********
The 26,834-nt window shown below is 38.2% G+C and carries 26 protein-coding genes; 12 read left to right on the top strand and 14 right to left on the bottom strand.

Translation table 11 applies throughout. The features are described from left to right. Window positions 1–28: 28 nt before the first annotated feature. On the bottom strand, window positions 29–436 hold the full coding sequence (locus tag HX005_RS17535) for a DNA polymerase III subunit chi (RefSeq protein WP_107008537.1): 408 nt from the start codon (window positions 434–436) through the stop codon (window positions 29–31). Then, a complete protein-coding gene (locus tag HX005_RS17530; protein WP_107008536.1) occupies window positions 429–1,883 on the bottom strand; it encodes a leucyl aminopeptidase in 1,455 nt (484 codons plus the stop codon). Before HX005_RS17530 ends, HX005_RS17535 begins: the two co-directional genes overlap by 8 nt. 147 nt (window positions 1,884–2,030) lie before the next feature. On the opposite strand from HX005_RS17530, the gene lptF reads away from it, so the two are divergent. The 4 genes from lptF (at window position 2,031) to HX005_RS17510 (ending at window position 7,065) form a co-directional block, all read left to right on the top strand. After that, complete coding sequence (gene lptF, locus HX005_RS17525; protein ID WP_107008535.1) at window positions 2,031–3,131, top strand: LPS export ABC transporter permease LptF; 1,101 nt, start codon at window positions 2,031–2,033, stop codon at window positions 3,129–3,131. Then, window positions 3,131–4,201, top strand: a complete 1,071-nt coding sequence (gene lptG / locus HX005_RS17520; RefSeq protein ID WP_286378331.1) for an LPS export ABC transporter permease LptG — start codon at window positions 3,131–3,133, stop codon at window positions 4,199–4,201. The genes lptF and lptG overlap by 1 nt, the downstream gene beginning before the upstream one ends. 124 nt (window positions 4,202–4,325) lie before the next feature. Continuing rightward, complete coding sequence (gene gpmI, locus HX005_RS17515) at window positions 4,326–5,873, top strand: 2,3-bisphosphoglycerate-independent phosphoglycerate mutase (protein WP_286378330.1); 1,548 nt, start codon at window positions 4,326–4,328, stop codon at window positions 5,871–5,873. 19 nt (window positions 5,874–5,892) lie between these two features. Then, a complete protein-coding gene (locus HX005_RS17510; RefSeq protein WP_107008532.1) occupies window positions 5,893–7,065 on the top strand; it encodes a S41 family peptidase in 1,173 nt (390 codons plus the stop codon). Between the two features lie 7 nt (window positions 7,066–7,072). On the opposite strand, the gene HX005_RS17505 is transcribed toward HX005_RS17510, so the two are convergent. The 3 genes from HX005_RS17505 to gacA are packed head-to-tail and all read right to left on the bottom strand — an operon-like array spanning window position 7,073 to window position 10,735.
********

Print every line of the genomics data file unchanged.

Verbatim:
The 26,834-nt window shown below is 38.2% G+C and carries 26 protein-coding genes; 12 read left to right on the top strand and 14 right to left on the bottom strand.

Translation table 11 applies throughout. The features are described from left to right. Window positions 1–28: 28 nt before the first annotated feature. On the bottom strand, window positions 29–436 hold the full coding sequence (locus tag HX005_RS17535) for a DNA polymerase III subunit chi (RefSeq protein WP_107008537.1): 408 nt from the start codon (window positions 434–436) through the stop codon (window positions 29–31). Then, a complete protein-coding gene (locus tag HX005_RS17530; protein WP_107008536.1) occupies window positions 429–1,883 on the bottom strand; it encodes a leucyl aminopeptidase in 1,455 nt (484 codons plus the stop codon). Before HX005_RS17530 ends, HX005_RS17535 begins: the two co-directional genes overlap by 8 nt. 147 nt (window positions 1,884–2,030) lie before the next feature. On the opposite strand from HX005_RS17530, the gene lptF reads away from it, so the two are divergent. The 4 genes from lptF (at window position 2,031) to HX005_RS17510 (ending at window position 7,065) form a co-directional block, all read left to right on the top strand. After that, complete coding sequence (gene lptF, locus HX005_RS17525; protein ID WP_107008535.1) at window positions 2,031–3,131, top strand: LPS export ABC transporter permease LptF; 1,101 nt, start codon at window positions 2,031–2,033, stop codon at window positions 3,129–3,131. Then, window positions 3,131–4,201, top strand: a complete 1,071-nt coding sequence (gene lptG / locus HX005_RS17520; RefSeq protein ID WP_286378331.1) for an LPS export ABC transporter permease LptG — start codon at window positions 3,131–3,133, stop codon at window positions 4,199–4,201. The genes lptF and lptG overlap by 1 nt, the downstream gene beginning before the upstream one ends. 124 nt (window positions 4,202–4,325) lie before the next feature. Continuing rightward, complete coding sequence (gene gpmI, locus HX005_RS17515) at window positions 4,326–5,873, top strand: 2,3-bisphosphoglycerate-independent phosphoglycerate mutase (protein WP_286378330.1); 1,548 nt, start codon at window positions 4,326–4,328, stop codon at window positions 5,871–5,873. 19 nt (window positions 5,874–5,892) lie between these two features. Then, a complete protein-coding gene (locus HX005_RS17510; RefSeq protein WP_107008532.1) occupies window positions 5,893–7,065 on the top strand; it encodes a S41 family peptidase in 1,173 nt (390 codons plus the stop codon). Between the two features lie 7 nt (window positions 7,066–7,072). On the opposite strand, the gene HX005_RS17505 is transcribed toward HX005_RS17510, so the two are convergent. The 3 genes from HX005_RS17505 to gacA are packed head-to-tail and all read right to left on the bottom strand — an operon-like array spanning window position 7,073 to window position 10,735.